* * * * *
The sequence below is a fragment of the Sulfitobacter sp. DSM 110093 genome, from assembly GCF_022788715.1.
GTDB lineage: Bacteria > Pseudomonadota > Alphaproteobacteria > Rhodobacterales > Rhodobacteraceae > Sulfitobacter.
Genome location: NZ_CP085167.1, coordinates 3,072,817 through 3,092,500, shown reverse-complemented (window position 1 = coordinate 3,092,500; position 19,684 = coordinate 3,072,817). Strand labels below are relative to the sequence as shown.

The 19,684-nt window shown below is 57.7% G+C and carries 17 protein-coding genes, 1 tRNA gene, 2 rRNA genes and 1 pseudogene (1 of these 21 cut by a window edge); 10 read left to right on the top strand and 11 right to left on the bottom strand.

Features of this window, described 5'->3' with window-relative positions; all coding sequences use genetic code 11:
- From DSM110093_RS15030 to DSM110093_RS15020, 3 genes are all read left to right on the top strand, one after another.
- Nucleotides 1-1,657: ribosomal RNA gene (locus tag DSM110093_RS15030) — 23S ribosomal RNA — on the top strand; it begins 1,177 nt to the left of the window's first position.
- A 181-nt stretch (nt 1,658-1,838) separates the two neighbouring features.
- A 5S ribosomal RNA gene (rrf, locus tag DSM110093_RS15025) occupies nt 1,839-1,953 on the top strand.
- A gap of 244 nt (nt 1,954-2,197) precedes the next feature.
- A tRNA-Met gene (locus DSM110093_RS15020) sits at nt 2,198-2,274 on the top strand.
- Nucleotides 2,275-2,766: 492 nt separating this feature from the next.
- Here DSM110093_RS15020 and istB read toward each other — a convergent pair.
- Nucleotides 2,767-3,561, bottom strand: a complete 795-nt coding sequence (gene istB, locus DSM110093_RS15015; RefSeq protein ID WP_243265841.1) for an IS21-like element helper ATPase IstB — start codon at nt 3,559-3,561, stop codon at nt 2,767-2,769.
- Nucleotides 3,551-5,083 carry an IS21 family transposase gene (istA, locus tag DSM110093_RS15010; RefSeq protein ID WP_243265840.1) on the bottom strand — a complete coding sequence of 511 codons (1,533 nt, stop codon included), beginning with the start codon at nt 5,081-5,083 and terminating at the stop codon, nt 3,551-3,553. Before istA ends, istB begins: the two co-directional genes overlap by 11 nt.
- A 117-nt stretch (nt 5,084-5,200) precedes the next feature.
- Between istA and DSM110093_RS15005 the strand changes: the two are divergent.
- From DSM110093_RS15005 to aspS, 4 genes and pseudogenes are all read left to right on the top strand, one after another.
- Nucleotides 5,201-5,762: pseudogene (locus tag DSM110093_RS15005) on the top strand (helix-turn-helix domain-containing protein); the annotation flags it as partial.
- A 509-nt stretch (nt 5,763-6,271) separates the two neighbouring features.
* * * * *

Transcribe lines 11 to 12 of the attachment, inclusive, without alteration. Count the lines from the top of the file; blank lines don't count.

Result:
- A tRNA-Met gene (locus DSM110093_RS15020) sits at nt 2,198-2,274 on the top strand.
- Nucleotides 2,275-2,766: 492 nt separating this feature from the next.